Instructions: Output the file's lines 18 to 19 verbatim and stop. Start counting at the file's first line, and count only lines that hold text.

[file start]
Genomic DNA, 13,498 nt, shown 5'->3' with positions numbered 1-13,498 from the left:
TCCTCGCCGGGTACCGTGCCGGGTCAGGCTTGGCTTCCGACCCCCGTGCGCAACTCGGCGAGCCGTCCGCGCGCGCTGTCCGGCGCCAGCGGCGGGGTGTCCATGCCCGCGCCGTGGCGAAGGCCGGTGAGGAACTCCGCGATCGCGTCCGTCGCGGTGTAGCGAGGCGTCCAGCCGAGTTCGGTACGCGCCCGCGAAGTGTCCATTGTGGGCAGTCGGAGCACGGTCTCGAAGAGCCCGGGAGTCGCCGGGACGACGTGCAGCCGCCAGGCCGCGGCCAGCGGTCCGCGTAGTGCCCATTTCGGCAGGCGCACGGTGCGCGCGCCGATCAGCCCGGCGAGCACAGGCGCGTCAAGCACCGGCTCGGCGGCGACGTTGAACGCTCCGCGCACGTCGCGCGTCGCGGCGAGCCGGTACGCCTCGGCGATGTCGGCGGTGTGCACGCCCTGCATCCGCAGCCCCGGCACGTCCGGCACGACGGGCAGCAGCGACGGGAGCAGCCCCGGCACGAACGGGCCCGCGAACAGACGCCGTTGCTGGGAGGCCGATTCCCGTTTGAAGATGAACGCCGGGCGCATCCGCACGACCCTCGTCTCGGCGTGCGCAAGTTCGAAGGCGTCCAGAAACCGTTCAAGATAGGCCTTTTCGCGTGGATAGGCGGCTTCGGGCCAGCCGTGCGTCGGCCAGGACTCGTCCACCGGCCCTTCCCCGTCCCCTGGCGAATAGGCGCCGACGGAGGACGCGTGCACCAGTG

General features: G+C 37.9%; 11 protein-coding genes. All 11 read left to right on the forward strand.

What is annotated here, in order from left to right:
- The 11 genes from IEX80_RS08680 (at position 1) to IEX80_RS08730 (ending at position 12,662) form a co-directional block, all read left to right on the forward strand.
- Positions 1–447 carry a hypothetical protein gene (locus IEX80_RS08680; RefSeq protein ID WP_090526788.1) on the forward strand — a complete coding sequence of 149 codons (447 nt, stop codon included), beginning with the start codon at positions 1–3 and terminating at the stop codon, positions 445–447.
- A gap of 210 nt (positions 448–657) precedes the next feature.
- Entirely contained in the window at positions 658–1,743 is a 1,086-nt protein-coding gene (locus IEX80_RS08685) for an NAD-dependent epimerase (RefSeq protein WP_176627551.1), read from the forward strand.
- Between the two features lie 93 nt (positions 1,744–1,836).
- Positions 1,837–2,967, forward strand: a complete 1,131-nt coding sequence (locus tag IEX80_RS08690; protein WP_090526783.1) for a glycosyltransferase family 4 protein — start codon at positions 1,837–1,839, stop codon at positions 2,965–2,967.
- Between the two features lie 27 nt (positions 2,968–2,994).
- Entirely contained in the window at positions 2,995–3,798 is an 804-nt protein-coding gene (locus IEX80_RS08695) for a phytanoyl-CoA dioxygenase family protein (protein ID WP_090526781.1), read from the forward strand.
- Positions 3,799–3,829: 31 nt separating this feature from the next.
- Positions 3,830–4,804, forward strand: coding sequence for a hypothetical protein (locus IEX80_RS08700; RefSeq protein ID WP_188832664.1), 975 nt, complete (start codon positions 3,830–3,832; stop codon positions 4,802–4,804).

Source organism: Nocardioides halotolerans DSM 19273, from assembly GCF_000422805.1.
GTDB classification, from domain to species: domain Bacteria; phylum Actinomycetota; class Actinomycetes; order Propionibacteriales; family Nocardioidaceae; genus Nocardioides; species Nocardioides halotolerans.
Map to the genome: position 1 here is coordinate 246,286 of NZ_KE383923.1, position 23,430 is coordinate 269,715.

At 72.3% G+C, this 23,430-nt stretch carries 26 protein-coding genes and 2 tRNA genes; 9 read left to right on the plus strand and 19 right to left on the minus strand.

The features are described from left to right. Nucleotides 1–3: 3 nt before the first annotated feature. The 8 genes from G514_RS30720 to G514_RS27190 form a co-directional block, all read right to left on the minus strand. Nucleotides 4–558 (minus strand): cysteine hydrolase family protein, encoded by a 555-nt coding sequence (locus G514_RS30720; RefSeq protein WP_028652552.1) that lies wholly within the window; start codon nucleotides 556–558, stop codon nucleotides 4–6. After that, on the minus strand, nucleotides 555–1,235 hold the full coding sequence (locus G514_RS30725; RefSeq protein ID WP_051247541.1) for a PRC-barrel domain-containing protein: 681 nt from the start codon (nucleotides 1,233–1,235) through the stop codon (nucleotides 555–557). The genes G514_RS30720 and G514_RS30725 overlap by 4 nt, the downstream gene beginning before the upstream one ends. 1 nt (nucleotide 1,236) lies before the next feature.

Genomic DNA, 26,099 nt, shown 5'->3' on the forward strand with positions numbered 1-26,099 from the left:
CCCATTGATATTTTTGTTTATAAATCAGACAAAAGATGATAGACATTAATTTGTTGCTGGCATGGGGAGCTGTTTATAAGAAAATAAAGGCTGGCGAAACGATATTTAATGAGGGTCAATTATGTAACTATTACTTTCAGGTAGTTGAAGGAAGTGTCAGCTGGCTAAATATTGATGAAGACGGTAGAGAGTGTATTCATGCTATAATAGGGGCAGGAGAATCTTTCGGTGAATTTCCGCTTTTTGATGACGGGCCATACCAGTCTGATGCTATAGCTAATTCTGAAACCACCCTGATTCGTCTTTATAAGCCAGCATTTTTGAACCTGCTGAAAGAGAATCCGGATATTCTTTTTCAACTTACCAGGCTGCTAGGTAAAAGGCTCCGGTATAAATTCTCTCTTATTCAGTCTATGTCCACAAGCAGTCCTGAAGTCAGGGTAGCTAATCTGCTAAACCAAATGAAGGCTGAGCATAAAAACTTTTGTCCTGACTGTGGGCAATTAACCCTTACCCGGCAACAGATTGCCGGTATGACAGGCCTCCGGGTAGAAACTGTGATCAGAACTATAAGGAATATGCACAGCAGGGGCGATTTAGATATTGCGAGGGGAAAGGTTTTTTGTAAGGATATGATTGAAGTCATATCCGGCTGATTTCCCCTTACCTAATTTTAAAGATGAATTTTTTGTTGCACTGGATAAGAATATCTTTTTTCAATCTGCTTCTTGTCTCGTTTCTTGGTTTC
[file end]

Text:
At 72.3% G+C, this 23,430-nt stretch carries 26 protein-coding genes and 2 tRNA genes; 9 read left to right on the plus strand and 19 right to left on the minus strand.

The features are described from left to right. Nucleotides 1–3: 3 nt before the first annotated feature. The 8 genes from G514_RS30720 to G514_RS27190 form a co-directional block, all read right to left on the minus strand. Nucleotides 4–558 (minus strand): cysteine hydrolase family protein, encoded by a 555-nt coding sequence (locus G514_RS30720; RefSeq protein WP_028652552.1) that lies wholly within the window; start codon nucleotides 556–558, stop codon nucleotides 4–6. After that, on the minus strand, nucleotides 555–1,235 hold the full coding sequence (locus G514_RS30725; RefSeq protein ID WP_051247541.1) for a PRC-barrel domain-containing protein: 681 nt from the start codon (nucleotides 1,233–1,235) through the stop codon (nucleotides 555–557). The genes G514_RS30720 and G514_RS30725 overlap by 4 nt, the downstream gene beginning before the upstream one ends. 1 nt (nucleotide 1,236) lies before the next feature.